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Real-world outcomes of initiating insulin glargine-based treatment versus premixed analog insulins among US patients with type 2 diabetes failing oral antidiabetic drugs

Authors Baser O, Tangirala K, Wei W, Xie L

Received 31 May 2013

Accepted for publication 25 July 2013

Published 3 October 2013 Volume 2013:5 Pages 497—505

DOI https://doi.org/10.2147/CEOR.S49279

Checked for plagiarism Yes

Review by Single-blind

Peer reviewer comments 3

Onur Baser,1,2 Krishna Tangirala,3 Wenhui Wei,3 Lin Xie1

1STATinMED Research Inc, Ann Arbor, MI, 2Department of Internal Medicine, University of Michigan, Ann Arbor, MI, 3Sanofi US, Inc., Bridgewater, NJ, USA

Background: In patients with type 2 diabetes mellitus, basal-bolus strategies can improve treatment by offering dosing flexibility, and improved satisfaction, adherence, and clinical outcomes. The purpose of this study was to compare real-world outcomes between US patients initiating analog insulin therapy with insulin glargine and those initiating with a premixed analog insulin (PMX).
Methods: This was a retrospective study of data from patients (≥18 years) with type 2 diabetes mellitus in the IMPACT® database who initiated insulin treatment with insulin glargine (GLA) or a PMX. Clinical and economic outcomes were measured over one year, including persistence and adherence, consumption of insulin, glycemic outcomes, incident hypoglycemia, and health care resource utilization and cost.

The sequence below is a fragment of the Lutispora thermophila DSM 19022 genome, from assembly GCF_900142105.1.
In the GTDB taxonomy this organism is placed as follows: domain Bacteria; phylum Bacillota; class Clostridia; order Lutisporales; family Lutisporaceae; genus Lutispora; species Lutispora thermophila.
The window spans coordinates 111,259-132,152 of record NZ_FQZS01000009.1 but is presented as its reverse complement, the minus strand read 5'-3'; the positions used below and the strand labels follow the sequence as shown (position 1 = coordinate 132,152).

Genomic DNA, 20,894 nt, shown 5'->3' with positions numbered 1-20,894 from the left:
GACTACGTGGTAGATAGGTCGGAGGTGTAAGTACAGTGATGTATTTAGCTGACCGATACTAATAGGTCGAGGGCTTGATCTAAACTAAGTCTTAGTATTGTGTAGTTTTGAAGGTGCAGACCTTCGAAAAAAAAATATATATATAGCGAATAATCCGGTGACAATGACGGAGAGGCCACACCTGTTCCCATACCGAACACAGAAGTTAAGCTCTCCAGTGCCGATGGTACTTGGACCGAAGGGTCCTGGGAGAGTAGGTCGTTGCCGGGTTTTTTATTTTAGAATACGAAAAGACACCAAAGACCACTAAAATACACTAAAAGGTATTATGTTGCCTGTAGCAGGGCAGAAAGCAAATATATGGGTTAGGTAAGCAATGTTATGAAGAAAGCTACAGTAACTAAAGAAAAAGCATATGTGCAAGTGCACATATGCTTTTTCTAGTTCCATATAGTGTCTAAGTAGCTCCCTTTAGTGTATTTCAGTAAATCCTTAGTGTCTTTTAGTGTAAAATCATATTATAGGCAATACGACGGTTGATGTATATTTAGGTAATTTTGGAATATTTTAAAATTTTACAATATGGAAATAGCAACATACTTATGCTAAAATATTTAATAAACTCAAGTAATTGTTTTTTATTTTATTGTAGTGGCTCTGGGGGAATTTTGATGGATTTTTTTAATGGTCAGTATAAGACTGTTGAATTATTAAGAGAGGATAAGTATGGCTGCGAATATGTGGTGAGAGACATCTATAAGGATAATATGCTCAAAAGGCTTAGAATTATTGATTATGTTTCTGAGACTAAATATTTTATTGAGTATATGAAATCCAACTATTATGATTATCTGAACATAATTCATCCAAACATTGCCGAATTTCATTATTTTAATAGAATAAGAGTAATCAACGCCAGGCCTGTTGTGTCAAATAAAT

Results: Data from 2,502 patients were included in the analyses (n = 834 for PMX, n = 1,668 for GLA). Compared with PMX, persistence was higher and consumption of insulin was lower for GLA (both P < 0.0001). Adherence, glycemic outcomes, and hypoglycemia-related events were similar between groups, as were health care utilization and total health care costs. Diabetes-related drug and supply costs were lower for GLA than for PMX (P < 0.0001 and P = 0.046, respectively).
Conclusion: In US patients with type 2 diabetes mellitus, initiating insulin with once-daily GLA, rather than a PMX, is associated with increased treatment persistence and similar clinical and hypoglycemic outcomes, but lower diabetes pharmacy and supply costs. GLA may be a more flexible option than PMX. However, these results also show suboptimal glycemic control in the real-world setting despite change in treatment regimens and call for optimization in management of patients with type 2 diabetes mellitus.

Keywords: type 2 diabetes mellitus, insulin glargine, rapid acting insulin, premixed insulin, clinical outcomes, treatment persistence

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